Pop media and storytelling improve teens’ mental health

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Research led by CQUniversity has shown the Building Resilience in Regional Schools (iCARE-R) intervention program has been successful in promoting mental health among early secondary students in regional Queensland schools.

School guidance officers, youth health nurses, mental health professionals and teachers were trained as facilitators who worked together to implement a successful mental health promotion program across 23 schools with more than 1000 young people in Central Queensland.

Program strategies included storytelling, engaging forms of popular media and guided social networking, recognising that symbols of strength found in pop culture and everyday life can remind children how to cope in adversity.

The research showed a significant increase in self-efficacy and positive coping strategies used by the students.

Researchers are now recommending expansion to other schools and are keen to enhance the program through engaging social media tools and an educational gaming style computer app.

They say it’s proven as an effective and viable universal mental health program for the early high school years, when facilitator training, school resourcing, and health and education ‘intersection’ is maintained.

“Positive self-identity and a coping repertoire are important strategies for resilience. The impact of the program on the tools for wellbeing in young people was therefore positive,” says Professor Margaret McAllister, who led the research project.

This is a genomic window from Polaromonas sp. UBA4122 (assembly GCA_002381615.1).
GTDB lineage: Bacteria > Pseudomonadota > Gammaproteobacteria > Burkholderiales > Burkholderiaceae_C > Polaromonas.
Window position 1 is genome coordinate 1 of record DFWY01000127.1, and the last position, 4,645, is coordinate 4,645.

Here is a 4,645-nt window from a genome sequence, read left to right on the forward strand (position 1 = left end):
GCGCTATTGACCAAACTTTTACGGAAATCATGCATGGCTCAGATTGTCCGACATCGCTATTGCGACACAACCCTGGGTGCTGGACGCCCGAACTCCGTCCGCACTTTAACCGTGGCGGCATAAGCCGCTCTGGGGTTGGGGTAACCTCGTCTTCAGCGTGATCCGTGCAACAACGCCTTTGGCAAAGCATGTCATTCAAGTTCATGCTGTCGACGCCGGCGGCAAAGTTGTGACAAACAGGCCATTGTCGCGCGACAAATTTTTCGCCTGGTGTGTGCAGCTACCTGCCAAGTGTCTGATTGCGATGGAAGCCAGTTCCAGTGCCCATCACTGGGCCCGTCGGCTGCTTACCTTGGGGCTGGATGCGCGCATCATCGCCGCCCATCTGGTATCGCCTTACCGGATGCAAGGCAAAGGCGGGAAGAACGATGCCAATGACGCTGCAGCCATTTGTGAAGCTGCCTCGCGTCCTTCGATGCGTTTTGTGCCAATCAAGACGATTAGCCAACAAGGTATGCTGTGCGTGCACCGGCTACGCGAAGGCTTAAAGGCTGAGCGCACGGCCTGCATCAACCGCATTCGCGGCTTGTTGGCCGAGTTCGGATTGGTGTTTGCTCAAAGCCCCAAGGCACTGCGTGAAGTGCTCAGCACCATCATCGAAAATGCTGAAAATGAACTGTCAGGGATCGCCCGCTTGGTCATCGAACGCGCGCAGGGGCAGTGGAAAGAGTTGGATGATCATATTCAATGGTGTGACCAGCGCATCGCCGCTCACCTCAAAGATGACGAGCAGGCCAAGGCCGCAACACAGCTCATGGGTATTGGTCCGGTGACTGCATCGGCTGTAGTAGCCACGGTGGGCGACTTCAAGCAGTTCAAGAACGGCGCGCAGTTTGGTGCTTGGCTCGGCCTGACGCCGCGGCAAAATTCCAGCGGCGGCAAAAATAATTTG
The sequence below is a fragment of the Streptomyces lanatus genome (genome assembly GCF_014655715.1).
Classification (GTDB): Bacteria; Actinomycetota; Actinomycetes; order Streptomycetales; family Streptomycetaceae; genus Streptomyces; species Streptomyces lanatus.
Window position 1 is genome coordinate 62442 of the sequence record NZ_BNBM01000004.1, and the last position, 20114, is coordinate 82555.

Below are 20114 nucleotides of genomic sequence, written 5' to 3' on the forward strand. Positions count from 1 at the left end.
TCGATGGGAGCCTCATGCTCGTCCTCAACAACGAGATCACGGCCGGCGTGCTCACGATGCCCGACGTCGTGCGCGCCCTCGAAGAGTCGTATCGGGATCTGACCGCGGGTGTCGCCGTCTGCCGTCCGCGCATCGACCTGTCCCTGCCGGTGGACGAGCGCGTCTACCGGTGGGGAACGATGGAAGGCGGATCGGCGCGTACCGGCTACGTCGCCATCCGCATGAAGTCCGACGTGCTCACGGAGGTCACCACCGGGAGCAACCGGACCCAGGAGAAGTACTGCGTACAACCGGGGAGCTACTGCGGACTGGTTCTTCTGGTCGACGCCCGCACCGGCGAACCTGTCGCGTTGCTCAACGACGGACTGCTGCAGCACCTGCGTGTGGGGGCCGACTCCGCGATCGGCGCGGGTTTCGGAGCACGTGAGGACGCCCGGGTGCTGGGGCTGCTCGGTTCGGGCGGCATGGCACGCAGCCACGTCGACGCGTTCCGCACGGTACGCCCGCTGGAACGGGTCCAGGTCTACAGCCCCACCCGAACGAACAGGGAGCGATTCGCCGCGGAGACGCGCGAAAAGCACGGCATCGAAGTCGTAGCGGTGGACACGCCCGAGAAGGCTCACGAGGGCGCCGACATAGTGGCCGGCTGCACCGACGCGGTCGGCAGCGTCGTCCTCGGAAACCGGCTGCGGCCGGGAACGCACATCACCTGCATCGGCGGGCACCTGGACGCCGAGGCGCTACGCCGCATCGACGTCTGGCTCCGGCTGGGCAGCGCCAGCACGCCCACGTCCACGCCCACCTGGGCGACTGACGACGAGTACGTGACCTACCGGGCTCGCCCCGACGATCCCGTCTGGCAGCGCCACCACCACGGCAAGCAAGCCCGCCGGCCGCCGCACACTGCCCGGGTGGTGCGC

“Qualitative analysis indicated that the program’s emphasis on strengths, facilitation of discussion rather than didactic instruction, use of various activities to engage participants and have fun, were all highly valued and relevant for the early high school years.

“Facilitators and stakeholders commented that beneficial impacts to the young people were the development of a new awareness of support services and where to seek help, a newfound ability to recognise strengths and master keys and utilise these as coping mechanisms, and identification of those at need of extra mental health support.”

Professor McAllister says research showed that the iCARE-R program could be effectively implemented as a whole class initiative when trained facilitators work collaboratively with the classroom teacher, roles for behaviour management and mental health learning are clarified, and a variety of activities are used in the program to engage, stimulate and challenge young people.

“We found that the social connection anticipated to occur through the custom-designed website shareboards was not effective for the young people and thus the encouragement to develop further the altruism and wide coping repertoires prompted within the program were not adequately reinforced.

“To further enhance the sense of social connection and altruism that this program fosters, we recommend that future research and development focus on appropriate and engaging social media tools that stimulate young people to reinforce their learning of mental health and wellbeing.”

(Source: Central Queensland University)

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Date Created: June 6, 2017 Date Modified: June 7, 2017